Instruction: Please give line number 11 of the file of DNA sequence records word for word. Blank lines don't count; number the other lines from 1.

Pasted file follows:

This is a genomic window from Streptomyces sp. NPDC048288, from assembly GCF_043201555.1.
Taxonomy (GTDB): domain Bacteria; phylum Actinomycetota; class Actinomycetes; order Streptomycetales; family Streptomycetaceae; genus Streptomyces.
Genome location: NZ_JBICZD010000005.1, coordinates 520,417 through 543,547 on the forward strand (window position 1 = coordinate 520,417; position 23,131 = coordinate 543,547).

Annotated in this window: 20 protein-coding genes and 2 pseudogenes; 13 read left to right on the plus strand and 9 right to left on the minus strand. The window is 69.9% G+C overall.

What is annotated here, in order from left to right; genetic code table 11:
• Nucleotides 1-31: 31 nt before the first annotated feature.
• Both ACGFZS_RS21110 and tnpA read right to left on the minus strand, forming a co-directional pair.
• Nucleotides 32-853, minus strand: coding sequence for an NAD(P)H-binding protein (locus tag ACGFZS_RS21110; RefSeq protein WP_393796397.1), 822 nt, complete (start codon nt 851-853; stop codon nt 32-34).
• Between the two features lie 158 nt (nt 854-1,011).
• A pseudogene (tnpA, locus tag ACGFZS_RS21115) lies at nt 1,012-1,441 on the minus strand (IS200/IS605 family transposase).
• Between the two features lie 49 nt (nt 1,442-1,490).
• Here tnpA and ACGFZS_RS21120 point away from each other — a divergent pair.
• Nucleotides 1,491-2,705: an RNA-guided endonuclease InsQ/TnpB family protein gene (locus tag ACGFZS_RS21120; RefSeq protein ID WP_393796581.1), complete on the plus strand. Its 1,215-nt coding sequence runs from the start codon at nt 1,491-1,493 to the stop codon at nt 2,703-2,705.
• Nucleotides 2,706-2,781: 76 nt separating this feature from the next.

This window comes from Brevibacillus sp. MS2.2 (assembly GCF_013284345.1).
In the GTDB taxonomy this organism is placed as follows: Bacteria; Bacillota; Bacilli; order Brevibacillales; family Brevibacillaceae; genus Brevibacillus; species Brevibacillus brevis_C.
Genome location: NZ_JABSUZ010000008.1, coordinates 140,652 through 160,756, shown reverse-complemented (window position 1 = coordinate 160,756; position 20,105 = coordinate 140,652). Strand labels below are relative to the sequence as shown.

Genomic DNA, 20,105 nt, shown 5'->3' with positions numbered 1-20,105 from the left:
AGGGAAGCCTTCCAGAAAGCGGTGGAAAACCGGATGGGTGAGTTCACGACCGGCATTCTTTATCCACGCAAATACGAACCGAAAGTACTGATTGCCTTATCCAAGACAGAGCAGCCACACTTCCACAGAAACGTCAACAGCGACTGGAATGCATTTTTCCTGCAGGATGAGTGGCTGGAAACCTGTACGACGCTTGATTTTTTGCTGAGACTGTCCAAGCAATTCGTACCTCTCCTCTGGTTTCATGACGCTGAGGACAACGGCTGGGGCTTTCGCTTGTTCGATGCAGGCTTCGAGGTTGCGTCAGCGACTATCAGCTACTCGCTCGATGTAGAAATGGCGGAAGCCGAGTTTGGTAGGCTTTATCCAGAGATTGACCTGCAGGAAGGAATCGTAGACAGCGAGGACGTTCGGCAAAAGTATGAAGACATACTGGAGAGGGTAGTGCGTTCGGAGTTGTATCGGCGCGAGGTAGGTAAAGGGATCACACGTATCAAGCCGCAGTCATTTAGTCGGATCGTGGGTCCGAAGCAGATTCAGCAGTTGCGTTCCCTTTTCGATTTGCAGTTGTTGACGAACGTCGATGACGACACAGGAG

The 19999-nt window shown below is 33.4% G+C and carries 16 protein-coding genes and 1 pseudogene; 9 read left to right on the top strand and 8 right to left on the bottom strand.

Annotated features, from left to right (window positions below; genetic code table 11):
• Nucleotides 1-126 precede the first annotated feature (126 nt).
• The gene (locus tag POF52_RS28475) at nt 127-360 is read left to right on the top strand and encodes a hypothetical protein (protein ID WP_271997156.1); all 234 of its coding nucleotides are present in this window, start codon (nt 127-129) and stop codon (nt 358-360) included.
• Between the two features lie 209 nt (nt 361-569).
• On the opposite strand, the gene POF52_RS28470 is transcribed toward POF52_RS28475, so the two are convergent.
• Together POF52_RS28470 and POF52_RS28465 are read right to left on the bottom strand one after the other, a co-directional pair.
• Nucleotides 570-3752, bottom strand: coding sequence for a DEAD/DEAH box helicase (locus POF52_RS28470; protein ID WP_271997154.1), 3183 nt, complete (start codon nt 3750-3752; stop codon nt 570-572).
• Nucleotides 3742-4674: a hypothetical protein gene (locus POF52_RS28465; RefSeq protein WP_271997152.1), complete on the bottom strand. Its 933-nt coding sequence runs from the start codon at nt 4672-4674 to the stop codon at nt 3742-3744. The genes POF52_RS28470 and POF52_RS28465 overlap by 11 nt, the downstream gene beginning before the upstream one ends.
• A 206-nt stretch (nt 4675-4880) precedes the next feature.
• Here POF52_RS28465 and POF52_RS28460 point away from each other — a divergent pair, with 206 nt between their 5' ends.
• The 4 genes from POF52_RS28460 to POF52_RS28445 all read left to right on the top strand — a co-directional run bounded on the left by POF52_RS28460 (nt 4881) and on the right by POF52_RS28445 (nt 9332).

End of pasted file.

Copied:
• Between the two features lie 49 nt (nt 1,442-1,490).